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Gilbert and SullivanA Dual Biography$
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Michael Ainger

Print publication date: 2002

Print ISBN-13: 9780195147698

Published to Oxford Scholarship Online: October 2011

DOI: 10.1093/acprof:oso/9780195147698.001.0001

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1888 “A New Departure”—The Yeomen of the Guard

1888 “A New Departure”—The Yeomen of the Guard

Chapter:
(p.273) CHAPTER TWENTY-TWO 1888 “A New Departure”—The Yeomen of the Guard
Source:
Gilbert and Sullivan
Author(s):

Michael Ainger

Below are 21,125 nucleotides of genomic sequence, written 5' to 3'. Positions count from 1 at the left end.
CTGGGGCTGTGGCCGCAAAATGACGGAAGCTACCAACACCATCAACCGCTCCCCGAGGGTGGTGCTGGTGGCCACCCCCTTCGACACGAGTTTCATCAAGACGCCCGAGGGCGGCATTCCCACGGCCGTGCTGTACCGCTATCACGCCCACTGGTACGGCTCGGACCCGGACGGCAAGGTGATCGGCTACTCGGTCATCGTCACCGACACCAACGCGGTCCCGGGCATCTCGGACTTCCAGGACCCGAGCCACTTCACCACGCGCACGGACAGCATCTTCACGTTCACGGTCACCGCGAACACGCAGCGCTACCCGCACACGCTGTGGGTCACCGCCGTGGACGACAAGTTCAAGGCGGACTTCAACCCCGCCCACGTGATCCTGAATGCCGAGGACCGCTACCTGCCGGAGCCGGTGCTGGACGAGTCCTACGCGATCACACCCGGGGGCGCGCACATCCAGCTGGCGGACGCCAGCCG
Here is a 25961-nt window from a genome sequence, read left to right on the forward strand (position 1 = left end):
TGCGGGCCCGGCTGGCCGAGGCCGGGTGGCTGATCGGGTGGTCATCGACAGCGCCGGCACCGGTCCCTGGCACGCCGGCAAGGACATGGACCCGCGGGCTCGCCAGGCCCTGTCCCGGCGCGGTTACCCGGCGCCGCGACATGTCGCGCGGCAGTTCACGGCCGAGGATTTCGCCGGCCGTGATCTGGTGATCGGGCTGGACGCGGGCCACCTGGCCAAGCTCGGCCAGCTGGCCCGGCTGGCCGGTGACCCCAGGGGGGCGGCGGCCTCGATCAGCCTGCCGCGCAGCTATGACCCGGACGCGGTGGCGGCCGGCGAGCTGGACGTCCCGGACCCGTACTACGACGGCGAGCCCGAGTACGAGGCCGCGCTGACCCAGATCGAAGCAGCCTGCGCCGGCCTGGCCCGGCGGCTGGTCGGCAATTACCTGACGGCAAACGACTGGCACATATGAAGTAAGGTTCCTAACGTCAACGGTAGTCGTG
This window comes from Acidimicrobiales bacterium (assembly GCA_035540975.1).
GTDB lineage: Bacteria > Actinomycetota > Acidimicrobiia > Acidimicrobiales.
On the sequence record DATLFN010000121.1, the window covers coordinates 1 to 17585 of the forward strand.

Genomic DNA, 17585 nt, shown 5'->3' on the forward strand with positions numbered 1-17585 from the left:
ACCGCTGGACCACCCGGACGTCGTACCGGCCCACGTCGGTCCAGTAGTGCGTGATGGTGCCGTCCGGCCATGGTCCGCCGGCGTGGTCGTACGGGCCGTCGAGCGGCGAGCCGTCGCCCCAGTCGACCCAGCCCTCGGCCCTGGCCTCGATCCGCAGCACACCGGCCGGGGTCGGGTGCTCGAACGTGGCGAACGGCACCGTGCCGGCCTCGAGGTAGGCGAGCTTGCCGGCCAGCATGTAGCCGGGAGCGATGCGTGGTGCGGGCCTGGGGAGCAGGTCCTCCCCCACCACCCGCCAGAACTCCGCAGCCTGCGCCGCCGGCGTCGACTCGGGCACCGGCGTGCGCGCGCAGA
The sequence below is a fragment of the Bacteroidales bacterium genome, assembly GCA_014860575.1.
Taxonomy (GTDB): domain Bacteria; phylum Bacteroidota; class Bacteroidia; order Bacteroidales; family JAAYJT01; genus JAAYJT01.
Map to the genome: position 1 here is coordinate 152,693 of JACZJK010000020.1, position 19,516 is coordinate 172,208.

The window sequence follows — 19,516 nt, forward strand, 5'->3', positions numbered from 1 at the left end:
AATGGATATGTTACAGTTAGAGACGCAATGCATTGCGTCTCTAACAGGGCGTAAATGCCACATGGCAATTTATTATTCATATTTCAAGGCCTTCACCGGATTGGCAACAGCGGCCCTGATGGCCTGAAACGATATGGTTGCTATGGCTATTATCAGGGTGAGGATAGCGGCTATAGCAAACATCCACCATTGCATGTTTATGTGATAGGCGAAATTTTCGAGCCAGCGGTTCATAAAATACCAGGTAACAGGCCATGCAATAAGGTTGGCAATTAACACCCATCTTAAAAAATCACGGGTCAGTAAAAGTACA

Publisher:
Oxford University Press
DOI:10.1093/acprof:oso/9780195147698.003.0023

If William Gilbert and Arthur Sullivan's opera is a unique genre, then The Yeomen of the Guard is unique within it. Both men thought that it was the best of their operas, and for Gilbert it was just about as serious as he would want to go. He had created the character of Jack Point, the jester, who “may wear a merry laugh upon his lip,” but whose “laughter has an echo that is grim.” Gilbert had created the lugubrious jailer, Wilfred Shadbolt, who with his “pretty wit” saw himself as a possible jester. Together, they make a comical couple, and in their duet, “Hereupon We're Both Agreed,” they never fail to captivate the audience. Sullivan was justly proud of his overture. Having given it his loving attention, he was sadly disappointed when the audience talked all through it.

Keywords:   William Gilbert, Arthur Sullivan, opera, Yeomen, Jack Point, jester, jailer, Wilfred Shadbolt

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